6. And now after all this, one thing more is to be done : you must be so for yourselves, and you must be so for others: you must be so as to please God, and you must be so to edify your brethren: "Let your light so shine before men, that they may glorify your Father which is in heaven :" let it be so eminent and conspicuous, that all that see your conversation, and all that come into your congregations, may be convinced, and "falling down and worshipping, may say, of a truth, the Spirit of the Lord is in you." And therefore our blessed Saviour, in his sermon upon the mount, which is the summary of a Christian's life,-at the end of the eight beatitudes, tells all his followers and disciples: 'ye are the salt of the world, ye are the light of the world;' and therefore "the kingdom of heaven," or the Gospel, is compared " to a woman that hid, in three measures of meal,”—the Jews, the Turks, the heathen idolaters,-"her leaven, till all was leavened:" our light must be so shining, our conversation so exemplar, as to draw all the world after us; that they that will not, may be ashamed, and they that will, may be allured by the beauty of the flame. These are the proportions and measures of every Christian; for "from the days of John the Baptist, the kingdom of heaven suffers violence, and the violent take it by force;" that although "John the Baptist was the greatest that ever was born of woman," yet he that "is least in the kingdom of heaven," the meanest of the laity, may be "greater than he." This is a great height: and these things I have premised, not only to describe the duty of all that are here present, even of all Christians whatsoever, that you may not depart without your portion of a blessing; but also as a foundation of the ensuing periods, which I shall address to you, my brethren of the clergy, the fathers of the people; for I speak in a school of the prophets, prophets and prophets' sons; to you who are, or intend to be so.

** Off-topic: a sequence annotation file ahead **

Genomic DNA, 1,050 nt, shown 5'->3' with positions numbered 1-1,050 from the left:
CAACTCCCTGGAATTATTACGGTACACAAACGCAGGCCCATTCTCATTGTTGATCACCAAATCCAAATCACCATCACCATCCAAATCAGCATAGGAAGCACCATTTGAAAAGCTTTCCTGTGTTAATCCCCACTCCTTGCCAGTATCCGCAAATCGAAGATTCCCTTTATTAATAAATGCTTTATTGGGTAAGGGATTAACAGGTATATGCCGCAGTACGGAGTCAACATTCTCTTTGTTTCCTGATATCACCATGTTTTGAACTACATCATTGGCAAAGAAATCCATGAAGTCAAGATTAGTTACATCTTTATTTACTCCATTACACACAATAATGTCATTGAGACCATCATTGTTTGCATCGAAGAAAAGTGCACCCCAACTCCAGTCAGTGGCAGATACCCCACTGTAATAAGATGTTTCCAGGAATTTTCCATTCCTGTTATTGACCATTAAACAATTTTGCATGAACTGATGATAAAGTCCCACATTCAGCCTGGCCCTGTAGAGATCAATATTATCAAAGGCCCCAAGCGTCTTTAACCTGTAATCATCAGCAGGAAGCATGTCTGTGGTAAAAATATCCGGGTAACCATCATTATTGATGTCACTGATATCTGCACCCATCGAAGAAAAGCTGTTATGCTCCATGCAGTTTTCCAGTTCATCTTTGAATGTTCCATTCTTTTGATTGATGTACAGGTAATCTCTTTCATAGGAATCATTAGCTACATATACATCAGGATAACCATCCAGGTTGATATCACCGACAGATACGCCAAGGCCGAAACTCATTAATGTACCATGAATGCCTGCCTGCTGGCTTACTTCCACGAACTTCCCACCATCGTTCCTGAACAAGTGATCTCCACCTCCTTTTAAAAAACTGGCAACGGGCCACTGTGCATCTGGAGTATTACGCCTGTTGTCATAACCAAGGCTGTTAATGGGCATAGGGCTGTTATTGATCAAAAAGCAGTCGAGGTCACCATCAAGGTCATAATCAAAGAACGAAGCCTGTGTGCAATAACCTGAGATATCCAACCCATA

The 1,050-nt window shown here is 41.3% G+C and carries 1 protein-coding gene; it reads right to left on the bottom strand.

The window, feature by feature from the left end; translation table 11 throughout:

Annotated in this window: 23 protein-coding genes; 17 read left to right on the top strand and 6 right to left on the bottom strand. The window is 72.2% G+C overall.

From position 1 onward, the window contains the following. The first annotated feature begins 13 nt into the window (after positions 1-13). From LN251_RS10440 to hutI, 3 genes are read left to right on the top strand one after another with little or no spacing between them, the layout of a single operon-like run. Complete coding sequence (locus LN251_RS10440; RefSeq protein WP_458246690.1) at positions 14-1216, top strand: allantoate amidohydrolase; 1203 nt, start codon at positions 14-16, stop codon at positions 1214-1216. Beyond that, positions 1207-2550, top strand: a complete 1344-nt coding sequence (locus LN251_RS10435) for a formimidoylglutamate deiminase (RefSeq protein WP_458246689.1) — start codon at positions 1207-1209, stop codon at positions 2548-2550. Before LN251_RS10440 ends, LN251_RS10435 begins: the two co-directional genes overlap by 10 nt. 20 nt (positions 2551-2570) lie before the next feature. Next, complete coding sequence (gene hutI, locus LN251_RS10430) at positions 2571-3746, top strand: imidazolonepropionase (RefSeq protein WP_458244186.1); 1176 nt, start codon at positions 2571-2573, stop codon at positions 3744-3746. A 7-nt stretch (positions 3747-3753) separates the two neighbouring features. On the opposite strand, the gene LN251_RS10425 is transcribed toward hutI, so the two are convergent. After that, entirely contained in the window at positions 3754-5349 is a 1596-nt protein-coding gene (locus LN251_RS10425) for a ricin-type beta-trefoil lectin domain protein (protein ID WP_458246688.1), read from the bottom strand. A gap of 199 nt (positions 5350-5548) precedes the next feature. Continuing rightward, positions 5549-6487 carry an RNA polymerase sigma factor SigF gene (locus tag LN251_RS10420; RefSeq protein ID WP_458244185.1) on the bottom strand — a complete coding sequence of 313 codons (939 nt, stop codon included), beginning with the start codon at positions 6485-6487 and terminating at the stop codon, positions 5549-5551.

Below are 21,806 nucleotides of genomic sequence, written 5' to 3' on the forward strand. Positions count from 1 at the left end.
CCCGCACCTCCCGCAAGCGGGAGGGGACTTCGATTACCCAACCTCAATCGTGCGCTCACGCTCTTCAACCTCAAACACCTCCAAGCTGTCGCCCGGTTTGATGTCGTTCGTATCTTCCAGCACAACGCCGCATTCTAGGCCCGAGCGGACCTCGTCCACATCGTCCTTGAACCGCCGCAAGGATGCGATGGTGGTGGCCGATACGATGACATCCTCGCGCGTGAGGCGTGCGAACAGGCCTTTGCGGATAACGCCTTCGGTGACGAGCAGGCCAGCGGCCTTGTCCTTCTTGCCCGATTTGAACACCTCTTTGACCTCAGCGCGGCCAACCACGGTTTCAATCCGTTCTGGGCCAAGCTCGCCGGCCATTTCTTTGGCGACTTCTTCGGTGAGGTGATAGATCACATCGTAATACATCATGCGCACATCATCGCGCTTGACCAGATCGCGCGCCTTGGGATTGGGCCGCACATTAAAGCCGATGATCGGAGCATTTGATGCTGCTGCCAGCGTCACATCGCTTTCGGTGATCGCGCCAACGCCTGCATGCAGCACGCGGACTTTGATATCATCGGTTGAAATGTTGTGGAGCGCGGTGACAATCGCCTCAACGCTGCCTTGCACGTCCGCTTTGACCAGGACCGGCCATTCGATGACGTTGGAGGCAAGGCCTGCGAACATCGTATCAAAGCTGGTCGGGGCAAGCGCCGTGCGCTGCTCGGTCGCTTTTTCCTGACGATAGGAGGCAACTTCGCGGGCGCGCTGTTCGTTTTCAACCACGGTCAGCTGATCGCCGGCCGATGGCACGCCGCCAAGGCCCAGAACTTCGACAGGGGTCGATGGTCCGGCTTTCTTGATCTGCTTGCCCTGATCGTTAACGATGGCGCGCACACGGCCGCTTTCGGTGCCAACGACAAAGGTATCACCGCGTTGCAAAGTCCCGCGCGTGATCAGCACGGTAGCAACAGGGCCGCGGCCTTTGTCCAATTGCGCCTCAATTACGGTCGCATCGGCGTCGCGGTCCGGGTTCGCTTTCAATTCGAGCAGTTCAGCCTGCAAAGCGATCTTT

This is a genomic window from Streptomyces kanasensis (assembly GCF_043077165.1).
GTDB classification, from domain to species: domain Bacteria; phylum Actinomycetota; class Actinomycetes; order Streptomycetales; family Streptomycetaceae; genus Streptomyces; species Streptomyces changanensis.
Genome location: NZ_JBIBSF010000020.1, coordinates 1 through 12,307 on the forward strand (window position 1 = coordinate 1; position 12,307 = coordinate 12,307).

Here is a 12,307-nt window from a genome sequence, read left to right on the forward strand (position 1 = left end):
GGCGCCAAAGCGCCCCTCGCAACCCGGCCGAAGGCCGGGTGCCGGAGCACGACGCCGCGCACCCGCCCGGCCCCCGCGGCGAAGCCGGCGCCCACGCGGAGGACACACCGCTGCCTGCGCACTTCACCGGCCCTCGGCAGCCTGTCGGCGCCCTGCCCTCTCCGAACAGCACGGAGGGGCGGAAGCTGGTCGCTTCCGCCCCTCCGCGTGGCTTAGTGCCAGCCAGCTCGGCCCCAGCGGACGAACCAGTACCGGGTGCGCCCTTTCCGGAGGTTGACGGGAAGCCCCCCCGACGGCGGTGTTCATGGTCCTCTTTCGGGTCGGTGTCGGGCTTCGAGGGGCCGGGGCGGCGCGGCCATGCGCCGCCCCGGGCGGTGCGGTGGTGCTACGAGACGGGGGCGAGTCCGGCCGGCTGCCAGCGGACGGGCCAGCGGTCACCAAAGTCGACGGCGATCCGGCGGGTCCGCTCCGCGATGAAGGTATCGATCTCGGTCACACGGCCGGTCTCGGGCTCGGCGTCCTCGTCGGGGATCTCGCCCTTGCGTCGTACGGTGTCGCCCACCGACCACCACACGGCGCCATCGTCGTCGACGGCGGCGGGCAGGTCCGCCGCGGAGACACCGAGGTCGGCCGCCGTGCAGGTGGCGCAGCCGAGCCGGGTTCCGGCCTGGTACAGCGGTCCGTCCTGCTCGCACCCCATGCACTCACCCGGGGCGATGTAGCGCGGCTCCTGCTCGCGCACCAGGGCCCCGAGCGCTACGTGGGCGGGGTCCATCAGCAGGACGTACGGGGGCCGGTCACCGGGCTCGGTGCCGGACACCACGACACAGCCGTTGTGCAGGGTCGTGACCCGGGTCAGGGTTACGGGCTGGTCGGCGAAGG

For God hath made a separation of you even beyond this separation: he hath separated you yet again; he hath put you anew into the crucible; he hath made you to pass through the fire seven times more. For it is true, that the whole community of the people is the church; " Ecclesia sancta est communio sanctorum," " "the holy catholic church is the communion of saints;" but yet, by the voice and consent of all Christendom, you are the church, by way of propriety, and eminency, and singularity; "churchmen,"-that is your appellative all are άvdgès πveuμatinoì, " spiritual men;" all have received the Spirit, and all walk in the Spirit, and ye are all "sealed by the Spirit unto the day of redemption ;" and yet there is a spirituality peculiar to the clergy: "If any man be overtaken in a fault, ye which are spiritual, restore such a one in the spirit of meekness:" you who are spiritual by office and designation, of a spiritual calling, and spiritual employment; you who have the Spirit of the Lord Jesus, and minister the Spirit of God, you are more eminently spiritual; you have the Spirit in graces and in powers, in sanctification and abilities, in office and in person; the unction from above hath descended upon your heads and upon your hearts; you are nar' itoxǹv' by way of eminency' and prelation, 'spiritual men.' All the people of God were holy;' Korah and his company were in the right so far; but yet Moses and Aaron were more holy, and stood nearer to God. All the people are prophets it is now more than Moses' wish, for the Spirit of Christ hath made them so: "If any man prayeth or prophesieth with his head covered;" or "if any woman prophesieth with her head uncovered," they are dishonoured: but either man or woman may do that work in time and place; for "in the latter days I will pour out of my Spirit, and your daughters shall prophesy :" and yet, God hath appointed in his church prophets above these, to whose Spirit all the other prophets are subject; and as God said to Aaron and Miriam concerning Moses, "to you I am known in a dream or a vision, but to Moses I speak face to face;" so it is in the church; God gives of his Spirit to all men, but you he hath made the ministers of his Spirit: nay, the people have their portion of the keys of the kingdom of heaven, so said St. Paul; "To


d Gal. vi. 1.